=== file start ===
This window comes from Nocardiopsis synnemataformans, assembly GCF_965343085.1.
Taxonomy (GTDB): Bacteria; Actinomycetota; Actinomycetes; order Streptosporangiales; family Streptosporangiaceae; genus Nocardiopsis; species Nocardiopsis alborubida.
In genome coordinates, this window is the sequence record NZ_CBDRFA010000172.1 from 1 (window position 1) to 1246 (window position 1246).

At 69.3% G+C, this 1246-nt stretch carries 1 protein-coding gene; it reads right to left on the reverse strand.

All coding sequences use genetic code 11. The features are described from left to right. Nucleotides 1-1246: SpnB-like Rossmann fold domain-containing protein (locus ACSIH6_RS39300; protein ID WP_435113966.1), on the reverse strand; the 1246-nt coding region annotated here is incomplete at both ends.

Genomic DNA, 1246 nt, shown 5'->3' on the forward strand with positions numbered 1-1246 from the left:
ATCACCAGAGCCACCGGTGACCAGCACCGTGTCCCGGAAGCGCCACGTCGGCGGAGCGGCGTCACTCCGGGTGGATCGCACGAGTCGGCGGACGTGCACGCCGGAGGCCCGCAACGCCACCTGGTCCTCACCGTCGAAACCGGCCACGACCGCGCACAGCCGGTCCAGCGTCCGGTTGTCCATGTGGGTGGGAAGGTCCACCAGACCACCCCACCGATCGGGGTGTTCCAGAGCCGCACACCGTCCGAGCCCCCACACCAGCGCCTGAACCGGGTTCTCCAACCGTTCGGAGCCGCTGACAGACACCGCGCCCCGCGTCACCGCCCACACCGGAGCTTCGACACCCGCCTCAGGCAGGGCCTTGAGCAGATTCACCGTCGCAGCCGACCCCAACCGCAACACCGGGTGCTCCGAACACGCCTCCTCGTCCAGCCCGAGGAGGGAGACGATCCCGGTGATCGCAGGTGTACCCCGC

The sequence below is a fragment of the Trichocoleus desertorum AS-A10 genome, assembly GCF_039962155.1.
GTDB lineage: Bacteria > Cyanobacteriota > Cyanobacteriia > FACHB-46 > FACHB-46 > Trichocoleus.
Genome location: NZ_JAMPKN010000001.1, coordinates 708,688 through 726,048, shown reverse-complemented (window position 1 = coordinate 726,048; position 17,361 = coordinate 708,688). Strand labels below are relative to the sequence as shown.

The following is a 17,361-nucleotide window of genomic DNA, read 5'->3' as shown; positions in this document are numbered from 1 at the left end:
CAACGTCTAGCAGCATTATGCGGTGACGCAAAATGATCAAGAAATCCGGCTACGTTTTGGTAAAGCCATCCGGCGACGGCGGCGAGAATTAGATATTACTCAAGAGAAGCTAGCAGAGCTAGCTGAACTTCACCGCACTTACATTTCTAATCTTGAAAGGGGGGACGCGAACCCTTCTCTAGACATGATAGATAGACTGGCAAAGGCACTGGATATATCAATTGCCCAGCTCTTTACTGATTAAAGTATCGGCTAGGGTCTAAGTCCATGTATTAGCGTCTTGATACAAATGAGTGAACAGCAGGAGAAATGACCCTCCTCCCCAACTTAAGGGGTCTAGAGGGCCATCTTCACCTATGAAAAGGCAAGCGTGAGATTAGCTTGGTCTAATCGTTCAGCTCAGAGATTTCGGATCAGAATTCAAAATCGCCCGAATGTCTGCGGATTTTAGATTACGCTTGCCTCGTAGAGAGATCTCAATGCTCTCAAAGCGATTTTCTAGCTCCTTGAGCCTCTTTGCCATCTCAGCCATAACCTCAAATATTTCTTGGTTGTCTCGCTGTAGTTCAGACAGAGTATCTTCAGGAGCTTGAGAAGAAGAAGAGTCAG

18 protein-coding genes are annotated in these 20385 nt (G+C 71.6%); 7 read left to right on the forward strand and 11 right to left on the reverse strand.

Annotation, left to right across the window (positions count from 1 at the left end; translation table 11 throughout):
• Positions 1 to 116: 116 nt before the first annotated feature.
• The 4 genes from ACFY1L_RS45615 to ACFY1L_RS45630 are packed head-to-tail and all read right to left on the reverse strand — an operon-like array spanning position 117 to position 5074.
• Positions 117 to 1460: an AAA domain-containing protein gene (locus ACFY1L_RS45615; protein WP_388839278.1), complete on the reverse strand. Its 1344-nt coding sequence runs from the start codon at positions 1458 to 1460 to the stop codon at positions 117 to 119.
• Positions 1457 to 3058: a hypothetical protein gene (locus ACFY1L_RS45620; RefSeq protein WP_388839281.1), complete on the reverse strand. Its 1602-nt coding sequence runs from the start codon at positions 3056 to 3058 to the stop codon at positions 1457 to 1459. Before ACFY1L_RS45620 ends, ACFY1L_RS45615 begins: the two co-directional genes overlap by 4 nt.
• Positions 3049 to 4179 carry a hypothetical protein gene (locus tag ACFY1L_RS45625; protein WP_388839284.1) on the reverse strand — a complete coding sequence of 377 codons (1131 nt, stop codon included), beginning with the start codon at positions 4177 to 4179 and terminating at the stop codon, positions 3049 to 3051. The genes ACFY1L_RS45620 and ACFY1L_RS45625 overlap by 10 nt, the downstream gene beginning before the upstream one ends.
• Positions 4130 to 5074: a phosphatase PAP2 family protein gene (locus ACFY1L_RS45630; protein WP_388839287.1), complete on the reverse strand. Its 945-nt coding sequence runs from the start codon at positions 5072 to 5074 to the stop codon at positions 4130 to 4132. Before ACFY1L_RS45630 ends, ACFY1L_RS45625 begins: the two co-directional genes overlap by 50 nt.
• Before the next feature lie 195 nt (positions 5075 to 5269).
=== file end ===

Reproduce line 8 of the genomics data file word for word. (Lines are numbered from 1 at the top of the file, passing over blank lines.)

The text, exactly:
The sequence below is a fragment of the Trichocoleus desertorum AS-A10 genome, assembly GCF_039962155.1.